The event started at 10:00am with speakers from the museum, a sneak preview of The Future Earth Exhibit and presentations from thefamous Artic explorer Will Steger; science advocate, humanitarian and author Shawn Otto and science editor of BoingBoing.net, Maggie Koerth-Baker. After lunch we were given behind the scenes tours of the Minnesota Science Museum. My favorite part of the tour was the science house. The science house is a small net zero building behind the museum, which means that is produces all the energy that it uses! I was also impressed by the carpentry shops and the fact that the Minnesota Science Museum builds all of their own exhibits and exhibits for other science museums around the country.
My most interesting conversation of the day was with polar expedition explorer Will Steger who had spoken earlier inthe day. Mr. Steger has spent his entire life as an explorer and has seen first hand the effects of global warming. When I asked Mr. Steger about his life as a child and when he knew he wanted to lead expeditions he told me an awesome story. As a 13 year old boy he gave up his hockey skates and began to focus on his dreams to be an explorer. He wasn’t focused on making money or the regular dreams that most people have but rather something bigger. It was at this time that he began to form his dreams of exploration that led him to an extraordinary life – not only as an explorer of the Arctic, but an advocate to save the place he had grown to love. He has received international acclaim, started the Will Steger Foundation dedicated to creating programs that foster international leadership and cooperation through environmental education and policy and continues his mission to educate people and help save our earth.What I learned from Mr. Steger is that if you have a dream and you work hard to accomplish it, you can do great things. My dream is to someday be the first astronaut to go to Mars. While this may seem impossible to many, I know it is within my reach. Having the chance to meet Will Steger and talk with him about his journey only solidifies my own dream to be a space explorer and change the world with what I find.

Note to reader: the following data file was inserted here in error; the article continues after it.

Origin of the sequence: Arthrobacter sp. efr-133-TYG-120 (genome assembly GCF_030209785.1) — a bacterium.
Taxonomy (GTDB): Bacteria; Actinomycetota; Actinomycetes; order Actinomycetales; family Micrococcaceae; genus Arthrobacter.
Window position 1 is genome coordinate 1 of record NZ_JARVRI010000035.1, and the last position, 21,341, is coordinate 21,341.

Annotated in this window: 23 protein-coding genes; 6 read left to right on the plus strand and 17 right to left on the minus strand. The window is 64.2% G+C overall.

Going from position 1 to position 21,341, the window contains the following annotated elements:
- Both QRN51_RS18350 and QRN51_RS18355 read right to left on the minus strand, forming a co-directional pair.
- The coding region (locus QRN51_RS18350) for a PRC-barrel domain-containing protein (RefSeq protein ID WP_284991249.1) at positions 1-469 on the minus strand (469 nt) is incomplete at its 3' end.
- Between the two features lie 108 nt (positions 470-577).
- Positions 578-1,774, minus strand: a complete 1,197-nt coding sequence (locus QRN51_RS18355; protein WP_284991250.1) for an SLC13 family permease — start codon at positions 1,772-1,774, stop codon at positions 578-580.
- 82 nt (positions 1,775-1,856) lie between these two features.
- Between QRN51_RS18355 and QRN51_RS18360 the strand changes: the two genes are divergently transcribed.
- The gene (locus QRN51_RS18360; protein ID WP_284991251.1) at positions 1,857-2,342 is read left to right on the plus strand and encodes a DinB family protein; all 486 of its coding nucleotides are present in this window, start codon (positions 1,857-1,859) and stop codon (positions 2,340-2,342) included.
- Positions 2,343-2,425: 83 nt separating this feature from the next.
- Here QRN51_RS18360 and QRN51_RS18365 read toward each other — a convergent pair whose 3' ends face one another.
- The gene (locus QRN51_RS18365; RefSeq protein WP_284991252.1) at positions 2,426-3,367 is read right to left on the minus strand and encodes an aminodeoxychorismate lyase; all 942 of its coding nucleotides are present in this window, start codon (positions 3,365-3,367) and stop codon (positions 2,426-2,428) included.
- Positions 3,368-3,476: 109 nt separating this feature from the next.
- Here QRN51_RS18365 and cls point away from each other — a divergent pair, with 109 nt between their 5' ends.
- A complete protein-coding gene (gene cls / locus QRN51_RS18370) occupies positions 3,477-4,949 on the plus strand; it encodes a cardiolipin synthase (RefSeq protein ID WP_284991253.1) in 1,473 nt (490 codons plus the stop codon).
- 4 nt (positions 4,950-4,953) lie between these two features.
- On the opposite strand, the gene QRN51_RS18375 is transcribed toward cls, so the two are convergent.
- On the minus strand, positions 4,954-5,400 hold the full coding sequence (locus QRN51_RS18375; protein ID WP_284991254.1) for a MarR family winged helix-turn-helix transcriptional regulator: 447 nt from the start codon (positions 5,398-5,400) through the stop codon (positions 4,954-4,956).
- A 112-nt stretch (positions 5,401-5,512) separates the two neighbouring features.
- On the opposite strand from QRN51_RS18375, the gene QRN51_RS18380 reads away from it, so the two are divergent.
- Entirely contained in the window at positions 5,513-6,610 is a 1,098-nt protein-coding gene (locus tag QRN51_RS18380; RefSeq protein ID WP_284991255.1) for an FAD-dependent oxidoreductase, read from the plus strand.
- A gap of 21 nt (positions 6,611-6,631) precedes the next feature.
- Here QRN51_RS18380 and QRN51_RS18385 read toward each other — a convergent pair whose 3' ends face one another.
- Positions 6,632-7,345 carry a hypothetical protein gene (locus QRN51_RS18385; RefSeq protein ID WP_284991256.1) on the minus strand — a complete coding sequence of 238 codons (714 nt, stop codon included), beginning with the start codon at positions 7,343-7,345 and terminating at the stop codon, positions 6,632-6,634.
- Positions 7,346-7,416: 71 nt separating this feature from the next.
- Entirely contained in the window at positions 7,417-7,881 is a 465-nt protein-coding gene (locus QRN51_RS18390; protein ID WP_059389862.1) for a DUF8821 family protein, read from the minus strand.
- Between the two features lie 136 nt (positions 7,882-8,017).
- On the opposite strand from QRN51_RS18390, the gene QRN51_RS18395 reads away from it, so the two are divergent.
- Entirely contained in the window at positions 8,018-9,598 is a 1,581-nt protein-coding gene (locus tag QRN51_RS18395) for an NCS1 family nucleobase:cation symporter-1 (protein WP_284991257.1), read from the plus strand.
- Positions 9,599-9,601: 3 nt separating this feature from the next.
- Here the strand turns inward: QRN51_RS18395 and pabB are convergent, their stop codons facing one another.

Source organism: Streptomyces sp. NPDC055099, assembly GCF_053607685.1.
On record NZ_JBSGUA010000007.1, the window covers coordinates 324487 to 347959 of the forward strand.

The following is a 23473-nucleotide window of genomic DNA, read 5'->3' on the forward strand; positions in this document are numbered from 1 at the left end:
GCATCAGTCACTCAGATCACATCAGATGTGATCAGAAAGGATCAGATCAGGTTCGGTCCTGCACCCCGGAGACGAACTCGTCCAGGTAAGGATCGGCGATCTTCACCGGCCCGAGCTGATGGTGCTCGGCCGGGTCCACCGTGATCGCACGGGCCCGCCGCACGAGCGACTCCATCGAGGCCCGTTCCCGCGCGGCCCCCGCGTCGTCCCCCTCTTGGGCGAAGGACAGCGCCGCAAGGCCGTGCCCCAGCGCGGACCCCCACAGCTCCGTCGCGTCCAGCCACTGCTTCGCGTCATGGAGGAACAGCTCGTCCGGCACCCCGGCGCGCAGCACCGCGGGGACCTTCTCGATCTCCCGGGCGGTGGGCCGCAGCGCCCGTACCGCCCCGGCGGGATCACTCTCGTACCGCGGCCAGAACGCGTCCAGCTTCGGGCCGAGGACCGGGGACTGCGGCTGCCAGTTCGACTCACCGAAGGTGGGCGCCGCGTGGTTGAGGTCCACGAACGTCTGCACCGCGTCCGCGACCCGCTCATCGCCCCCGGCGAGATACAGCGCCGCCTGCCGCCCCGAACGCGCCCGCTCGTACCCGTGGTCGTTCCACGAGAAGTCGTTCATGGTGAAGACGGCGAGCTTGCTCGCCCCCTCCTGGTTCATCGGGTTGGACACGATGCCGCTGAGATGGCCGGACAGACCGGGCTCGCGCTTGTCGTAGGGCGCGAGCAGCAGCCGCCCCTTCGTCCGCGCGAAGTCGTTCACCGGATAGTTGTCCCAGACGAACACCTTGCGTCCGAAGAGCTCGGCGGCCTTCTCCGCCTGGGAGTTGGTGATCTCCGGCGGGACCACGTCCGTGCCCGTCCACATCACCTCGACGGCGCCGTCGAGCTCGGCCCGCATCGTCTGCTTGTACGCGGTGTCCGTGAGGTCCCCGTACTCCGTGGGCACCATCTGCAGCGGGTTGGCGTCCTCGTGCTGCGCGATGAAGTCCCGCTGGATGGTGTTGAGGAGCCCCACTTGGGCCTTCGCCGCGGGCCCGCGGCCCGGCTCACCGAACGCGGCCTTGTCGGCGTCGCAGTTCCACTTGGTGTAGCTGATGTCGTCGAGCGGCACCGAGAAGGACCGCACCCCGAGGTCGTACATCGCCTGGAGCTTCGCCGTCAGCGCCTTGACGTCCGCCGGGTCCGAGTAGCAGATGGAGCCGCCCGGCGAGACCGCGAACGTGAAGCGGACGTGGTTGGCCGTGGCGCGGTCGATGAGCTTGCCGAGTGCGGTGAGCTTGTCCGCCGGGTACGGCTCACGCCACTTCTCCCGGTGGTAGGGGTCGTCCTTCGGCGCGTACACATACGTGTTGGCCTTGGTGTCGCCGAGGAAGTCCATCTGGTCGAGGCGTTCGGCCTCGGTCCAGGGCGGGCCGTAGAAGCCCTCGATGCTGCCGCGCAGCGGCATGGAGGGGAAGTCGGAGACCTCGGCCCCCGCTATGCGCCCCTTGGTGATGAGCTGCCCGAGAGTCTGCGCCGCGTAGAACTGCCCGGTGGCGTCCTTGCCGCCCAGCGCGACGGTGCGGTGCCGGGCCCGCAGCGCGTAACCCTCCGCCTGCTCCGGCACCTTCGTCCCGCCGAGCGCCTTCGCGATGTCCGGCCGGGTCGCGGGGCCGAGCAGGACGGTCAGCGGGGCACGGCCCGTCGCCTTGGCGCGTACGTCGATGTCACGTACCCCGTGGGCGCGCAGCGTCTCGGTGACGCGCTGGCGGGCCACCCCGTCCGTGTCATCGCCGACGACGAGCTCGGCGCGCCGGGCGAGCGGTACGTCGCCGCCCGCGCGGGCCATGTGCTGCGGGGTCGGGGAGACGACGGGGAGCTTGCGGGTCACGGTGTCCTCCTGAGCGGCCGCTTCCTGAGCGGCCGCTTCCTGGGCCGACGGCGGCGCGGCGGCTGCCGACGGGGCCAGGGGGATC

Thank you to Liz Heineke, the Science Museum of Minnesota and all the people who made this Tweetup and experience a possibility. I hope that the Science Museum of Minnesota will continue to host events such as this to excite and encourage people to get involved in the science community.